“We entered competitions (for charitable causes) and it seemed like we always came third, just out of the money,” said Chris Hallett of Community Matters.

Driscoll said he was happy to finally bring a happy ending to the local groups’ long-running efforts to raise funds.

“We heard about all the near-misses for St. James Town and we’re really happy to make this happen,” he said.

St. James Town Youth Council founding member Gabilan Sivapatham said the new space would be a welcome addition to the neighbourhood, which suffers from a dearth of safe play opportunities.

“With such a dense community, we needed something like this,” he said.

With funding now secured for the play space, Community Matters can turn its attention to the area around the play space.

“Our vision over the next five years is to change that whole area, add a meditative space, a place where people can stretch and do exercise, a nice place where moms can come and bring their toddlers,” said Margaret Coshan of Community Matters.

The new space could also include new plantings, new bike parking and other features.

For now, however, the focus is on building and opening the new multi-sport play space.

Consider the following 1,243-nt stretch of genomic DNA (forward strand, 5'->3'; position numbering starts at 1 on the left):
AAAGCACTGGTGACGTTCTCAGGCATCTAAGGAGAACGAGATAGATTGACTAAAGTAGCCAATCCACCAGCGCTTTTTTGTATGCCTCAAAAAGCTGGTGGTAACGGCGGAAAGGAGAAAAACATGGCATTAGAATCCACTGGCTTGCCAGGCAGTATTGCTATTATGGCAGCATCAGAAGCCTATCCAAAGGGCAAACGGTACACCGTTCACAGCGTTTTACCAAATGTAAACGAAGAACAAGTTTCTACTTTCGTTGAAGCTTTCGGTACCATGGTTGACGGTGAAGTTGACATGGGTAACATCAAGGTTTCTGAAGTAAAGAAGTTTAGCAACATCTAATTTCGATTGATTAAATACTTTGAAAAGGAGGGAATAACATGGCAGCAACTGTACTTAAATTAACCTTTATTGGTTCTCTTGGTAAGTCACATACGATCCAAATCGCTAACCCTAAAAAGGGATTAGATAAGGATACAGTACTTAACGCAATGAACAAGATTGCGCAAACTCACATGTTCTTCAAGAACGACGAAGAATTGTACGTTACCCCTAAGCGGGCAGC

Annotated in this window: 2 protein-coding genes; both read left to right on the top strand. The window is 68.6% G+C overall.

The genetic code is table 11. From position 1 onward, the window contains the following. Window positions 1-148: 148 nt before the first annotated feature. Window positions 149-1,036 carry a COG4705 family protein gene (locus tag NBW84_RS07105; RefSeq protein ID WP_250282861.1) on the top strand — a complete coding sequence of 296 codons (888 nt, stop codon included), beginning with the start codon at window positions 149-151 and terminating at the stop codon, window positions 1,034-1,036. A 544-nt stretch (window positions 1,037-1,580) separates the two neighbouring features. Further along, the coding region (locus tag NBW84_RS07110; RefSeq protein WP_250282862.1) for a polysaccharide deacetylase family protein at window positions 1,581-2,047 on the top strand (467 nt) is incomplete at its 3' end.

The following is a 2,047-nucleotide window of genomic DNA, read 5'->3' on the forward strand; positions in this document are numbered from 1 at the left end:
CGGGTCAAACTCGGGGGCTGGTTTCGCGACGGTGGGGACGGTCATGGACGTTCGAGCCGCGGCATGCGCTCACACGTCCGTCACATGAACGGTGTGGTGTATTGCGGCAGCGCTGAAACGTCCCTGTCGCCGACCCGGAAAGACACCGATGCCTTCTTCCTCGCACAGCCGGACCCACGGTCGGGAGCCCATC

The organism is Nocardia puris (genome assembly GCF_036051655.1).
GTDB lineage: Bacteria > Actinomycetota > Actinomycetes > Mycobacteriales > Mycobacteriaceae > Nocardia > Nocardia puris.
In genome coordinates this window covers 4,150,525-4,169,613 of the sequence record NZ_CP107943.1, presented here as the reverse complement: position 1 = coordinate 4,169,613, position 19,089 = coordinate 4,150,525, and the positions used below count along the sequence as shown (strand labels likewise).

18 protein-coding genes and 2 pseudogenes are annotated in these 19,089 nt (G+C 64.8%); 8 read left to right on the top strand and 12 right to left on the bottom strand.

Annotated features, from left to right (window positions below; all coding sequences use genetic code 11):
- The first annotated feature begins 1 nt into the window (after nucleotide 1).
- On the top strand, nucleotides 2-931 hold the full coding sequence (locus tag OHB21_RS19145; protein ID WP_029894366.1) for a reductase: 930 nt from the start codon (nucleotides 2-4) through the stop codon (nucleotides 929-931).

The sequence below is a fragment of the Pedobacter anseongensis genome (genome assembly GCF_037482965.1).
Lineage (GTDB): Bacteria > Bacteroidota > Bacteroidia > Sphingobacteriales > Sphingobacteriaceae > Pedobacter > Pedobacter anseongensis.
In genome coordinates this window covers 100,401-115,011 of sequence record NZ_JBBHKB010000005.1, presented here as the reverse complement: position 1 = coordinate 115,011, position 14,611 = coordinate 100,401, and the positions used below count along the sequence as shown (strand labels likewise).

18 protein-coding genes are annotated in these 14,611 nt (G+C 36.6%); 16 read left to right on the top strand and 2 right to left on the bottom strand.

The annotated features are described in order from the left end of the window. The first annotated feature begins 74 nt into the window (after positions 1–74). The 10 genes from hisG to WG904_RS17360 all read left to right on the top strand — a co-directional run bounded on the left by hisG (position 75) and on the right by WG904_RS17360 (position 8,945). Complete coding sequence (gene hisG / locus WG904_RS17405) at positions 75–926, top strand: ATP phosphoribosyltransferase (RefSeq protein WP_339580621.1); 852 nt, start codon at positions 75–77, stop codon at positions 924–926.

“This is really a dream come true for us in terms of the work we’ve been doing for the past few years,” Coshan said.

For more information on the work Community Matters Toronto is doing, visit www.communitymatterstoronto.org

Derelict space in St. James Town will finally get a makeover

MLSE and Sentry Investments help what St. James Town Youth Council worked to have fixed for years

News Feb 20, 2015 by Justin Skinner City Centre Mirror

A new partnership between the MLSE Foundation and Sentry Investments is bringing a bevy of play opportunities to children and youth in St. James Town.

Representatives from both MLSE and Sentry dropped by Rose Avenue Junior Public School recently to announce funding to revitalize an old tennis court next to 260 Wellesley Street East.

Sentry will give $65,000 and the MLSE Foundation will donate an additional $25,000 to convert the derelict space into a multi-sport court.